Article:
The Mancunian bee: striped and winged, of course, and rather simply drawn in black ink. The worker bee has been the symbol of Manchester for nearly 200 years.
This past week it was picked up and dusted off by a city racked with grief, becoming one of the most unexpected and potent symbols of defiance in the wake of the attack that shook this city to its core Monday, when 22 people, including several children, were killed by a suspected suicide bomber at a packed Ariana Grande concert.
‘It just represents how we unite and we work hard.’- Lauren Walker
The renaissance of the bee began in the most unlikely of places: in the city’s tattoo parlours. The artists known as “ink-slingers” offered to tattoo the worker bee on those who wanted it and then donate the fee to a fund for victims of the attack.
And so the lineups at the tattoo parlours began.
“We saw the tattoo of the bee online last night and we just decided it would be a good way to raise some money for the [victims'] funds,” said waitress Ashley Price as she waited for a tattoo artist to free up at Loaded Forty Four Tattoo & Piercing.
Price said she also wanted to express her solidarity with her fellow citizens.
“The bee’s been a symbol of the city, and I think we just need to prove that we’ll keep staying strong and keep working.”
Bee dates back to Industrial Revolution
The symbol dates back to the Industrial Revolution. The northern England city of Manchester, of course, was at the heart of it, and people used to call the city’s factories “beehives.”
The bee was seen as an emblem of industriousness and collective effort. There are seven on the city’s crest, and around town you’ll find the worker bee symbol on garbage cans, lampposts and the floors and walls of civic buildings.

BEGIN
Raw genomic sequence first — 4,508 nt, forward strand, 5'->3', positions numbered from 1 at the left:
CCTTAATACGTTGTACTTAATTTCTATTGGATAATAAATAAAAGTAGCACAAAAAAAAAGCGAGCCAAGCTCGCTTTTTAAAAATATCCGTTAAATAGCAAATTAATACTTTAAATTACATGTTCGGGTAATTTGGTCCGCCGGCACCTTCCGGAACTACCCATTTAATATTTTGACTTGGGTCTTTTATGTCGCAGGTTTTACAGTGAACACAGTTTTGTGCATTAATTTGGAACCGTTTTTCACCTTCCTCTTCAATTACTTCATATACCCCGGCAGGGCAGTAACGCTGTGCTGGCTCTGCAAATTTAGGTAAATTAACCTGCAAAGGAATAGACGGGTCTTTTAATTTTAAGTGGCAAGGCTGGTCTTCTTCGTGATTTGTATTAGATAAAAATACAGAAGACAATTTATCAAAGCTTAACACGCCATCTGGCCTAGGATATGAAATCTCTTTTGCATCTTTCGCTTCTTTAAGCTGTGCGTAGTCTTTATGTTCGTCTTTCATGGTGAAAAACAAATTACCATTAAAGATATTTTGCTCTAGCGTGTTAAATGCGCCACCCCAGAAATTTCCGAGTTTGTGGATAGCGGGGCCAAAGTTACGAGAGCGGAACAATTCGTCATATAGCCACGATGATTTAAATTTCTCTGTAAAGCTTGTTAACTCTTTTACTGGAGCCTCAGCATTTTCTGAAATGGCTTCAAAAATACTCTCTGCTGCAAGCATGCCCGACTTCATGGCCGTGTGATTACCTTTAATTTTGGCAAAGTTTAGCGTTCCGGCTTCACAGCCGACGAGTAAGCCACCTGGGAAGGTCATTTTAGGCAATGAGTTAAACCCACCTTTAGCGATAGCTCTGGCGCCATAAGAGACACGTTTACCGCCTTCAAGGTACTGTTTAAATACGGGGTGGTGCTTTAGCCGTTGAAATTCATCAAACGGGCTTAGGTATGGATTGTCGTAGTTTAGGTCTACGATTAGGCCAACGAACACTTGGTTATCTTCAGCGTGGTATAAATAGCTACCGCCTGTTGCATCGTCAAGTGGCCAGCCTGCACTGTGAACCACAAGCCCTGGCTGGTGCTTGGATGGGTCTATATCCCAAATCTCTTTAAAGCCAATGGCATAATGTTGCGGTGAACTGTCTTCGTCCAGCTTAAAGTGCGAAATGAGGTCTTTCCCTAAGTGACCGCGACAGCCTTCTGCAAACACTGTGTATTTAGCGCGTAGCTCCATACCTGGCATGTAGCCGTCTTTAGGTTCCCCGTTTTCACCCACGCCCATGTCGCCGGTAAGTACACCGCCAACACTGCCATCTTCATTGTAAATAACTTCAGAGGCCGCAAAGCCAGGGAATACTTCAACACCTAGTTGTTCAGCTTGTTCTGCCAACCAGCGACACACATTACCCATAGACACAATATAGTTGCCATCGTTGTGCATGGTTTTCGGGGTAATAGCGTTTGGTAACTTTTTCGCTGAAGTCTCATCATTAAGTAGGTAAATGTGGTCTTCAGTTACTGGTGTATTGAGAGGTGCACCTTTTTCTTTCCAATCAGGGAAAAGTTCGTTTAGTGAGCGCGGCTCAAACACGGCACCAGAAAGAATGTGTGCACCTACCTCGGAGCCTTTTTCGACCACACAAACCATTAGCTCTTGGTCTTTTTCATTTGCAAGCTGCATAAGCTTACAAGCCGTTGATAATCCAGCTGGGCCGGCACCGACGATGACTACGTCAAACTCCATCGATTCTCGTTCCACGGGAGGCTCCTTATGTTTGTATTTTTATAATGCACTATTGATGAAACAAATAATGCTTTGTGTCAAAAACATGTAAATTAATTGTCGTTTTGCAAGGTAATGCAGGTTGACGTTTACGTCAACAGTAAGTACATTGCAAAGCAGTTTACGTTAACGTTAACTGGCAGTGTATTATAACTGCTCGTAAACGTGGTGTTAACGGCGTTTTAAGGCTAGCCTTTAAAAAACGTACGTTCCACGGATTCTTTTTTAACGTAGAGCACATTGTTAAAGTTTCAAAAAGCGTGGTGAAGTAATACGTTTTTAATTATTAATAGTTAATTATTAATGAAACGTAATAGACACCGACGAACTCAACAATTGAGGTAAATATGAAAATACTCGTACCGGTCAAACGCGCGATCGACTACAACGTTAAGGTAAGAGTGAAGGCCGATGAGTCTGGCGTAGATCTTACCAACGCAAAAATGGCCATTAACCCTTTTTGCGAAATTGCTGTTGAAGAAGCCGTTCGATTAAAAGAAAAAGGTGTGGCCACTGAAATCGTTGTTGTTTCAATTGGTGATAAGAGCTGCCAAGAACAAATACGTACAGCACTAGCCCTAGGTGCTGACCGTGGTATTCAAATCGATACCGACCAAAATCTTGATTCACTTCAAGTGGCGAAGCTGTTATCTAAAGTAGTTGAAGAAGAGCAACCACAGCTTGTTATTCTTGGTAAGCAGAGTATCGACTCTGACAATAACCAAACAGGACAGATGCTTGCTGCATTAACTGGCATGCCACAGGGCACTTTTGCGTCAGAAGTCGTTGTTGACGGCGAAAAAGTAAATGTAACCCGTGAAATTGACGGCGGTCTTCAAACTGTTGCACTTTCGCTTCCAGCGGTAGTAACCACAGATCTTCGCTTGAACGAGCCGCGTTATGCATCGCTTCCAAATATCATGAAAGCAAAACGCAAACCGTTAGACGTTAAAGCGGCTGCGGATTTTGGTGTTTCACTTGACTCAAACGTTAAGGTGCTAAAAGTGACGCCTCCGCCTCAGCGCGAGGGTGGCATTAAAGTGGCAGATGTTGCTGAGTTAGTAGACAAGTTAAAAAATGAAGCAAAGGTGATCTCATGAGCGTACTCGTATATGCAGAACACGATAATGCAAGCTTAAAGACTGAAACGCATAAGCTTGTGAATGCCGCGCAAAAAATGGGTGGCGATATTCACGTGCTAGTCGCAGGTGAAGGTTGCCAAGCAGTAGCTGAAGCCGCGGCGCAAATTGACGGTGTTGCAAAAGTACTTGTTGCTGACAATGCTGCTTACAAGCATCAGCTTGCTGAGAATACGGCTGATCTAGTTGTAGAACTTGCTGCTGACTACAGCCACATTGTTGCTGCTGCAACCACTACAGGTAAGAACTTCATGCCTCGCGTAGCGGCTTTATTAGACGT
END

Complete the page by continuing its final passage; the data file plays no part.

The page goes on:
“Manchester people stick together,” said tattoo artist Pep Curnock, who was donating his talents to the cause at Loaded Forty Four.
“We have a north-and-south divide here in England,” he said. “It’s not very big compared to where you come from, but we’re very proud of where we come from.”
Curnock views his work as a calling, something he always knew he’d do.
“People have many reasons for having a tattoo,” he says when asked why people would stitch a reminder of such tragedy onto their skin.
“I think they’ll look back and say ‘I was a part of that,’ to help the cause a little bit.”
There were so many customers that Loaded Forty Four had to turn people away earlier this week, on the first day of the fundraising drive that will last through the weekend.
Long, low tables were full of people draped full-length on stomachs, backs or sides, depending on their chosen location for a tattoo.
Like any Mancunian establishment worth its salt, the parlour has The Smiths playing on its sound system — one of the city’s best-loved native bands.
Lauren Walker was getting a bee on the back of her neck, her own personal way of fighting back, she explained, against the senselessness of the attack.
“It just represents how we unite and we work hard,” she said above the constant drone of buzzing needles.
‘Everyone else’s logos are a bit rubbish’
But despite all the talk of solidarity and unity and looking after your own, the bomber identified by police was himself from Manchester, born and bred.
It’s a hard thing for people digest. “To me, he’s from another planet,” said Curnock.
But many in Manchester simply won’t allow their own sense of self to be taken from them by what’s happened.
“He’s from Manchester, but that doesn’t mean that he represents Manchester anymore than he represents his religion,” said Arts Council England worker Michael Shoard, spotted in the centre of town wearing a bee T-shirt.
Even the street artists were doing their bit. Russell Meehan — artist moniker: Qubek — was out with his spray cans, covering one of his own previous works to paint a bee encircled by a heart.
“It’s a nice metaphor for the people of the city — and it’s probably the coolest logo for a city,” he said. “It’s like everyone else’s logos are a bit rubbish compared to ours.”
More importantly, it clearly means a great deal to people here. Long live the Mancunian bee.